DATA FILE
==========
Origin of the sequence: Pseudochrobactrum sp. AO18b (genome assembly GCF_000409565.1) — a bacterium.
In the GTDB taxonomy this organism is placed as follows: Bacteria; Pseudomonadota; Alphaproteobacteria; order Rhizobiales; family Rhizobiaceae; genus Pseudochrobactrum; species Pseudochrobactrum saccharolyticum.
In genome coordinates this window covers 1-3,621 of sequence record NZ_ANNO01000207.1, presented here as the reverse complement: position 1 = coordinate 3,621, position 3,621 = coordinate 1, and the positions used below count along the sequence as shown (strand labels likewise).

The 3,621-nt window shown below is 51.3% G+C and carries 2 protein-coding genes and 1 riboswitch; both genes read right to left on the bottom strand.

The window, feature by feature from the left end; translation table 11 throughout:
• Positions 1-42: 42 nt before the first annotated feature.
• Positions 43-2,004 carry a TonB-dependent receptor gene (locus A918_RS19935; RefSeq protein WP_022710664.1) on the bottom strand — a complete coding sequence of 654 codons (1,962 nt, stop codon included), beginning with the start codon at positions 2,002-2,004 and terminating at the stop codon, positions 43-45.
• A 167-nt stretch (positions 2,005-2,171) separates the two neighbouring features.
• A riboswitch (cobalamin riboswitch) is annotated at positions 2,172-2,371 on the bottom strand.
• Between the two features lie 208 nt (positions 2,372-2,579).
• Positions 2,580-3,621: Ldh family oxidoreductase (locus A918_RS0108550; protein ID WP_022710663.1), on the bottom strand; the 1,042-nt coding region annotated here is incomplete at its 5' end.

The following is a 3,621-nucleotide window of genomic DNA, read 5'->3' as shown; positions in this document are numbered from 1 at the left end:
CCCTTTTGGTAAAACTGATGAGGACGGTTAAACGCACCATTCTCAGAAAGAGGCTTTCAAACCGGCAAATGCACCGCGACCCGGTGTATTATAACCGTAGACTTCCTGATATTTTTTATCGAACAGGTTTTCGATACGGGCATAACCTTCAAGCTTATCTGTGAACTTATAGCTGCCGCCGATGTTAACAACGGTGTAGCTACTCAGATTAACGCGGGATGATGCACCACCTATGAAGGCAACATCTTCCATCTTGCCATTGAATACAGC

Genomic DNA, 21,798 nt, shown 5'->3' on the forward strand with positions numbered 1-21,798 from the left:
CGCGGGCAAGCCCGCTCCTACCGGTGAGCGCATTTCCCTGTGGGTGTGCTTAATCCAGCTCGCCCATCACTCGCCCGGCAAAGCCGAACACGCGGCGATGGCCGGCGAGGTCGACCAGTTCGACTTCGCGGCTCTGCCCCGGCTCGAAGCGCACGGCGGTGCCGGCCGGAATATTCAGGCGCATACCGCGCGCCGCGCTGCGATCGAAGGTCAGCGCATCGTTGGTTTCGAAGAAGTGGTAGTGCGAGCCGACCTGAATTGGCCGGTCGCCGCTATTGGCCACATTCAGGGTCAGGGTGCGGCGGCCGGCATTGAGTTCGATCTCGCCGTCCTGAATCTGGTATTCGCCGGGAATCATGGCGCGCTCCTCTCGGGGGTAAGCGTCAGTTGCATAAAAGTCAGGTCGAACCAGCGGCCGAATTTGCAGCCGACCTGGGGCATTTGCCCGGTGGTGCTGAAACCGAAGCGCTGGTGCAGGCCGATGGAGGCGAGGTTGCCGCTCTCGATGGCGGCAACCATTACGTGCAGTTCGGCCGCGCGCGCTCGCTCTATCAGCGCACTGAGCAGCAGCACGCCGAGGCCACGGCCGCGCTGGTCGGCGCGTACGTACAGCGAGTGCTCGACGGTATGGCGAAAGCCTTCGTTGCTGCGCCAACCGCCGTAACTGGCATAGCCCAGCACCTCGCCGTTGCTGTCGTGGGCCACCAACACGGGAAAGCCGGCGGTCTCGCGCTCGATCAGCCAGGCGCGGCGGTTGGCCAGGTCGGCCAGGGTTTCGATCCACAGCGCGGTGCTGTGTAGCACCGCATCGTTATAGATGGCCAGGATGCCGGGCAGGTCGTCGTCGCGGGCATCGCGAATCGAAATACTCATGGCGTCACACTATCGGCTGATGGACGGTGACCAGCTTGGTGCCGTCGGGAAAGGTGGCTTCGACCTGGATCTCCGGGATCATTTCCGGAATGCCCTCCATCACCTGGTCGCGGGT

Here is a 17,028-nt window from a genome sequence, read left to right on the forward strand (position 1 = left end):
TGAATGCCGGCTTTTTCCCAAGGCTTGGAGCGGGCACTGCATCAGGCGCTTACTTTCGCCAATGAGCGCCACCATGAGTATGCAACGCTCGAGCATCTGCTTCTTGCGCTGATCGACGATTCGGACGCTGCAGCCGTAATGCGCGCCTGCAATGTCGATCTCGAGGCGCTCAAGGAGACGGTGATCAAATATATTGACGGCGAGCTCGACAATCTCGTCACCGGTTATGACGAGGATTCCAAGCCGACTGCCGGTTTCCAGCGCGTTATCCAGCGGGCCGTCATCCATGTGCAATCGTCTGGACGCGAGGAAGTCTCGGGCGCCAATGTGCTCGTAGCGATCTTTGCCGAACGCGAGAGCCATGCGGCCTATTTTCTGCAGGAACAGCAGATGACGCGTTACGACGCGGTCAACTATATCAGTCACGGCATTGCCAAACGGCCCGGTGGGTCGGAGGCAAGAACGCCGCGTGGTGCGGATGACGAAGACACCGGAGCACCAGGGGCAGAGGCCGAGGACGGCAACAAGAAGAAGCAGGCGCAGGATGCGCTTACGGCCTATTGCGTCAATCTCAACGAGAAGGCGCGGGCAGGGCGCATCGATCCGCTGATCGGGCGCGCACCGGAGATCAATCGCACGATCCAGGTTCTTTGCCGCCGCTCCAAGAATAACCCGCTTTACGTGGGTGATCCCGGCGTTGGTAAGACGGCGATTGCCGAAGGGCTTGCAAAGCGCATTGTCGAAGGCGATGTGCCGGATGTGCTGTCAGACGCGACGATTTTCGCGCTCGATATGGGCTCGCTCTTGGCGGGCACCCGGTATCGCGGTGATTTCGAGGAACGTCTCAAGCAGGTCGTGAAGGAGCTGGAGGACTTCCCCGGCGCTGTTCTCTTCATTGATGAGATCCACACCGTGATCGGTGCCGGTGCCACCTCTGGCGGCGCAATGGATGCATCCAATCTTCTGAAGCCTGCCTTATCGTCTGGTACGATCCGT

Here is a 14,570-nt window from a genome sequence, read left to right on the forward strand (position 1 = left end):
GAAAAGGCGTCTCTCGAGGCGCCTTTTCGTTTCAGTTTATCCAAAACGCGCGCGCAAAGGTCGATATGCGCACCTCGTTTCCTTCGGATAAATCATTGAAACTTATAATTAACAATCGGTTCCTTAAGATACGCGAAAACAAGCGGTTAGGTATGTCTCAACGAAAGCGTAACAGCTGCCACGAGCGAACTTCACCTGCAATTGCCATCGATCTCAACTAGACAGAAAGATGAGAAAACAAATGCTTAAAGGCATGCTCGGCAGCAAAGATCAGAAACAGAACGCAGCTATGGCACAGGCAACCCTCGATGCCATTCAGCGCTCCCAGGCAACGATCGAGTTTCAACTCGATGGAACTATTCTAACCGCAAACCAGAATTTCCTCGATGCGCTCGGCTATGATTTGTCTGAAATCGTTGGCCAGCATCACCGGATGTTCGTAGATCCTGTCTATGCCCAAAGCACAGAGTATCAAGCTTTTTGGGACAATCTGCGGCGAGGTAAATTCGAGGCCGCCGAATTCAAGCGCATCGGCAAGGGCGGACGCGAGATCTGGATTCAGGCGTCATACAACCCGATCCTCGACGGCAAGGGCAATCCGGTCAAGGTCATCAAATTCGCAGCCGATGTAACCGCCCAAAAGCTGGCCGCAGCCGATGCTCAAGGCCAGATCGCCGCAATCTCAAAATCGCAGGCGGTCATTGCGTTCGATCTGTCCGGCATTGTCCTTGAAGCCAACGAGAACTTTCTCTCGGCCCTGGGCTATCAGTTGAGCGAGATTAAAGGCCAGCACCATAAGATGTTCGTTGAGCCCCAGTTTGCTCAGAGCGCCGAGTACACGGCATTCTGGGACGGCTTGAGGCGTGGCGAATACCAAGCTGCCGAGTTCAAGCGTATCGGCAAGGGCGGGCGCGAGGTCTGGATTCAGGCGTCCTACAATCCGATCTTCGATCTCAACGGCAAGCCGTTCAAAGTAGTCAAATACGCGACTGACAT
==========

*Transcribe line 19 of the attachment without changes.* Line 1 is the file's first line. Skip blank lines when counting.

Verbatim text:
GAAAAGGCGTCTCTCGAGGCGCCTTTTCGTTTCAGTTTATCCAAAACGCGCGCGCAAAGGTCGATATGCGCACCTCGTTTCCTTCGGATAAATCATTGAAACTTATAATTAACAATCGGTTCCTTAAGATACGCGAAAACAAGCGGTTAGGTATGTCTCAACGAAAGCGTAACAGCTGCCACGAGCGAACTTCACCTGCAATTGCCATCGATCTCAACTAGACAGAAAGATGAGAAAACAAATGCTTAAAGGCATGCTCGGCAGCAAAGATCAGAAACAGAACGCAGCTATGGCACAGGCAACCCTCGATGCCATTCAGCGCTCCCAGGCAACGATCGAGTTTCAACTCGATGGAACTATTCTAACCGCAAACCAGAATTTCCTCGATGCGCTCGGCTATGATTTGTCTGAAATCGTTGGCCAGCATCACCGGATGTTCGTAGATCCTGTCTATGCCCAAAGCACAGAGTATCAAGCTTTTTGGGACAATCTGCGGCGAGGTAAATTCGAGGCCGCCGAATTCAAGCGCATCGGCAAGGGCGGACGCGAGATCTGGATTCAGGCGTCATACAACCCGATCCTCGACGGCAAGGGCAATCCGGTCAAGGTCATCAAATTCGCAGCCGATGTAACCGCCCAAAAGCTGGCCGCAGCCGATGCTCAAGGCCAGATCGCCGCAATCTCAAAATCGCAGGCGGTCATTGCGTTCGATCTGTCCGGCATTGTCCTTGAAGCCAACGAGAACTTTCTCTCGGCCCTGGGCTATCAGTTGAGCGAGATTAAAGGCCAGCACCATAAGATGTTCGTTGAGCCCCAGTTTGCTCAGAGCGCCGAGTACACGGCATTCTGGGACGGCTTGAGGCGTGGCGAATACCAAGCTGCCGAGTTCAAGCGTATCGGCAAGGGCGGGCGCGAGGTCTGGATTCAGGCGTCCTACAATCCGATCTTCGATCTCAACGGCAAGCCGTTCAAAGTAGTCAAATACGCGACTGACAT